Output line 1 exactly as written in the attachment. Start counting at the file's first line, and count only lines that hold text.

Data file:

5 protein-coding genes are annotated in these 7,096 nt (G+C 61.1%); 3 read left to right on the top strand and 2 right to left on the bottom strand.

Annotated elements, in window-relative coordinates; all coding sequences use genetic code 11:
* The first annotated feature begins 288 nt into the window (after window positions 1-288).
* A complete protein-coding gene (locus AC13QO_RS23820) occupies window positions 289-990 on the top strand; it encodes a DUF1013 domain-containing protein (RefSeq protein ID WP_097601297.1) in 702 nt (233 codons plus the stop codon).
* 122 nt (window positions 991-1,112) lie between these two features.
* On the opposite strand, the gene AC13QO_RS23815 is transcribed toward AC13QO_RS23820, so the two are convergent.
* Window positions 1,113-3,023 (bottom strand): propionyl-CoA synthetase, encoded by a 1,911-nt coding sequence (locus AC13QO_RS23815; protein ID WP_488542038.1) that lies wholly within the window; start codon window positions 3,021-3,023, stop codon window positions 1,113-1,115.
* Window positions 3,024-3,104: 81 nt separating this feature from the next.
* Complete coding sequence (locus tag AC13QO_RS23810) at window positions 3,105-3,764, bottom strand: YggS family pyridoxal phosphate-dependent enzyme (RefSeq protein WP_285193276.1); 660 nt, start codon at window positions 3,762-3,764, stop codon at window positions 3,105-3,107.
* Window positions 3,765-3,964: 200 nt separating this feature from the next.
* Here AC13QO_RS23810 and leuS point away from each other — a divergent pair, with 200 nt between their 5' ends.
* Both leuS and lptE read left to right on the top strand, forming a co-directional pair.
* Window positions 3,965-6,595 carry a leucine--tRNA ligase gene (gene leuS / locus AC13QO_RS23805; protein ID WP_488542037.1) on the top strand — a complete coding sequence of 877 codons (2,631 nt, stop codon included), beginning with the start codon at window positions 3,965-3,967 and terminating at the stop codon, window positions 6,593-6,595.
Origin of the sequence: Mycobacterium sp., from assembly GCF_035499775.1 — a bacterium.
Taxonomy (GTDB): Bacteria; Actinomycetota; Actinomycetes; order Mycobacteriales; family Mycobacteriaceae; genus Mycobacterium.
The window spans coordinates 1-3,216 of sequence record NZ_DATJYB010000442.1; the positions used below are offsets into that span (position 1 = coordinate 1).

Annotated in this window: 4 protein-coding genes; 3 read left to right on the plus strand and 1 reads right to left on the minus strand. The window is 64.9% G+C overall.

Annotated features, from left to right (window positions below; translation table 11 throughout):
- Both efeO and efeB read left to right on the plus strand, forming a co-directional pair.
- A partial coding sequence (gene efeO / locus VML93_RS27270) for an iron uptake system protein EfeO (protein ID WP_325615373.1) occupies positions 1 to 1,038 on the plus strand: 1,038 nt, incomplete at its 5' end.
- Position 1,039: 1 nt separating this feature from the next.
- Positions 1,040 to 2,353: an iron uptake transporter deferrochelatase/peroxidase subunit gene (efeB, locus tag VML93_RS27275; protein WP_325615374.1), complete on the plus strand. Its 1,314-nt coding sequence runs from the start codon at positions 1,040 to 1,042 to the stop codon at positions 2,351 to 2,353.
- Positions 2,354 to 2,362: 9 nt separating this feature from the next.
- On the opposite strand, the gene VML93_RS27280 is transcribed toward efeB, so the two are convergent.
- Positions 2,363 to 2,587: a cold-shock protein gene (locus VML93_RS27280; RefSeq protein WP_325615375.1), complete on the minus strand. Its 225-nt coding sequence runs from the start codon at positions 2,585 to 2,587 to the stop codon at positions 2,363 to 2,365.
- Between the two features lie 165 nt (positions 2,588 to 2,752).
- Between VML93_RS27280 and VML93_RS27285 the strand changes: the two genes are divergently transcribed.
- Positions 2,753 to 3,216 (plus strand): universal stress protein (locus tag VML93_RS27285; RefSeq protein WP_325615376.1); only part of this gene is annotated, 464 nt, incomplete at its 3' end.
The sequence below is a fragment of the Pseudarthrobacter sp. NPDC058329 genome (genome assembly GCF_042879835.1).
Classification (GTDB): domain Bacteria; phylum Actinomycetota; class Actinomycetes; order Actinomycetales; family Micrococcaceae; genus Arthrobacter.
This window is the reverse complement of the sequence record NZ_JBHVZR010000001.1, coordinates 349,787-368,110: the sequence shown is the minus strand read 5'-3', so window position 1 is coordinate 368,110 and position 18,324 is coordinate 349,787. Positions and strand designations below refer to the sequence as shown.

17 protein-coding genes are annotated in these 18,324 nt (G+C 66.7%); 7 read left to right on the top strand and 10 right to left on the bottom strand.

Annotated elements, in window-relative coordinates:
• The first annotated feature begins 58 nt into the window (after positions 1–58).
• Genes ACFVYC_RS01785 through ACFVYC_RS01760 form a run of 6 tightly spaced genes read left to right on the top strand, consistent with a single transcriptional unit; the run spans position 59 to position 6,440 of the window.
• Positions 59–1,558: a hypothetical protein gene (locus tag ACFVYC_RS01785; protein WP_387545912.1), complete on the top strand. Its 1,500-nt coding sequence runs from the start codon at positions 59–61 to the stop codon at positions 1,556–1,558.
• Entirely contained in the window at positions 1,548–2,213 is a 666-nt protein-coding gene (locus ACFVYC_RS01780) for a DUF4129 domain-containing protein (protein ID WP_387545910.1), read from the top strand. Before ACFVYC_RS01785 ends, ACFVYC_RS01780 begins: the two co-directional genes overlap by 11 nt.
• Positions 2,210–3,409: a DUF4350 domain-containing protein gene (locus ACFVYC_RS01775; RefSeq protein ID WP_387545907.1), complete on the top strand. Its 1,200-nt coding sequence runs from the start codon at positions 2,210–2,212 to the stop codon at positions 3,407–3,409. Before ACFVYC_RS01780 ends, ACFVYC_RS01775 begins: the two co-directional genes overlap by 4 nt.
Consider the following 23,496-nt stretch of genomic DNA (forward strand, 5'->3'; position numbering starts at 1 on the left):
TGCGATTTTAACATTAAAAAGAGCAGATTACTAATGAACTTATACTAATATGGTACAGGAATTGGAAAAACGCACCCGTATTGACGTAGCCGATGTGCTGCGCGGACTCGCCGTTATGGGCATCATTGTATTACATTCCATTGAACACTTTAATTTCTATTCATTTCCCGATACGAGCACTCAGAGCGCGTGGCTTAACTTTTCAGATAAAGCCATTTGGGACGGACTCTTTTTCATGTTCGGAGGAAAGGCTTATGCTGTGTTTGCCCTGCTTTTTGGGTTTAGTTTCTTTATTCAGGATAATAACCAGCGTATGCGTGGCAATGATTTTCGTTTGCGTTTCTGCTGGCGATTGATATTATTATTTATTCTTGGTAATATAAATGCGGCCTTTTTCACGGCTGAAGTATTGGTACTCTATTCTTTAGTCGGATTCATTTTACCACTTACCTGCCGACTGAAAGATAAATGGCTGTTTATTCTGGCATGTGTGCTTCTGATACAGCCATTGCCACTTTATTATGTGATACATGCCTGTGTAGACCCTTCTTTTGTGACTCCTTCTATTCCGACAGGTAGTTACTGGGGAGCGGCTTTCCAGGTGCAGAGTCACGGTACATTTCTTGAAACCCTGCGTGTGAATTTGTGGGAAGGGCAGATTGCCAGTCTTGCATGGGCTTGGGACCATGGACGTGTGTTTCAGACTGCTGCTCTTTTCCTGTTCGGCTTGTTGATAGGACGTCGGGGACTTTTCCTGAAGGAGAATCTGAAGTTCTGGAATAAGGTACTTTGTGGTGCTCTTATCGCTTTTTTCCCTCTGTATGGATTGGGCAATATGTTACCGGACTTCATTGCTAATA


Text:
5 protein-coding genes are annotated in these 7,096 nt (G+C 61.1%); 3 read left to right on the top strand and 2 right to left on the bottom strand.